"Fortress Madonna features a star-studded cast of underground celebrities. The band includes Alex Serikov, Mick Murphy and Bob Collins (from The Dentists), Nick Morwood (from The Impossible Shake), and Brian Sullivan (from The Brian Sullivan Experiment). The band's diverse personnel may help to explain their strangely chameleon-like sound. Unlike most bands that have one sound and overall idea...these folks' music presents a sweeping range of influences. Russian-born Serikov, the band's leading force, once represented his home country in the Olympics...and he was later recruited by the KGB...and now he's fronting a rock band (?!?). One Hundred Beacons is an instantly likable and quite hummable collection of pop tunes. Serikov's vocals sound amazingly American...as do many of his tunes. The recordings, appropriately, lack the overly glossy production that hampers so many modern recordings...instead utilizing only the essential elements necessary in order to get the point across. This is a direct album that gets better with repeated spins. Includes cool hummable rockers like "Speedo Chill," "Volga," "Hit the Ground," and "Glass of Mine." (Rating: 4+++) - BabySue.com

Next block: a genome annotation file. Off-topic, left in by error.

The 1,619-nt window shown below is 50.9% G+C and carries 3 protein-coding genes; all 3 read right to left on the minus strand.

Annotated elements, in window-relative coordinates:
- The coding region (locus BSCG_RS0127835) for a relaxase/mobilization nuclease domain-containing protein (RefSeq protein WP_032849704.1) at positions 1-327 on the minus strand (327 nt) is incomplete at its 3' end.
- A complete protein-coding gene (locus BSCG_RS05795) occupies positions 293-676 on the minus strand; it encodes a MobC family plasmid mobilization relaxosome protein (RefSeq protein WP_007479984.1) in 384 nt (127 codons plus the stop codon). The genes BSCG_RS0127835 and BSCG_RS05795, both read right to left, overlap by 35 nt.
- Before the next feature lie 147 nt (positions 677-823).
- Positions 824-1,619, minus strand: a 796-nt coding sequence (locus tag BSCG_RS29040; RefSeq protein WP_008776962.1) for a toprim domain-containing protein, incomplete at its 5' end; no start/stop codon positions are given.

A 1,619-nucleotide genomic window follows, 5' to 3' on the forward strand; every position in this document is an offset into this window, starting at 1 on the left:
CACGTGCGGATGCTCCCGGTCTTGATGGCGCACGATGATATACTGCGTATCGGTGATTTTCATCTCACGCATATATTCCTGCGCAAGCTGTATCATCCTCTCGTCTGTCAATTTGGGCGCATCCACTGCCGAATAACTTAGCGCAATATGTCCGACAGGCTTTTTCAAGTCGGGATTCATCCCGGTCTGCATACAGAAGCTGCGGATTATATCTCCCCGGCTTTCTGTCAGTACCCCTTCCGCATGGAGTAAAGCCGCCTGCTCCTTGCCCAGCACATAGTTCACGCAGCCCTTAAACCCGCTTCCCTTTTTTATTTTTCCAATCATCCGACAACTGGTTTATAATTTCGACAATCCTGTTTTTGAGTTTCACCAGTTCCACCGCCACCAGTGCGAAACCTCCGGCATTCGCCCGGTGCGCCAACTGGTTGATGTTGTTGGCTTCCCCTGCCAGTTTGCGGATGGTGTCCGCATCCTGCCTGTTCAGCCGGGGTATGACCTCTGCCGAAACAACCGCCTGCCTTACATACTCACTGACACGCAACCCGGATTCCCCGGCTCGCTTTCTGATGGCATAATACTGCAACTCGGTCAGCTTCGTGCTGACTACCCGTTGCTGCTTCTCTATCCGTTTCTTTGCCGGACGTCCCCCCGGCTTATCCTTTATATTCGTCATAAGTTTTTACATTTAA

"On One Hundred Beacons they show a propensity for gutsy, Go-Betweensy guitar pop ('Volga' is a close approximation of 'Lighting Fires'), but other reference points are Laughing Clowns ('Shine') and Hoodoo Gurus (singer/bassist Nick Norwood comes on like Dave Faulkner on 'Outside Is Fine Through These Glasses Of Mine'). Part classic Australian pop-rock, part like a British band completely untouched by the Britpop revolution, One Hundred Beacons is an interesting concoction." - Time Off Magazine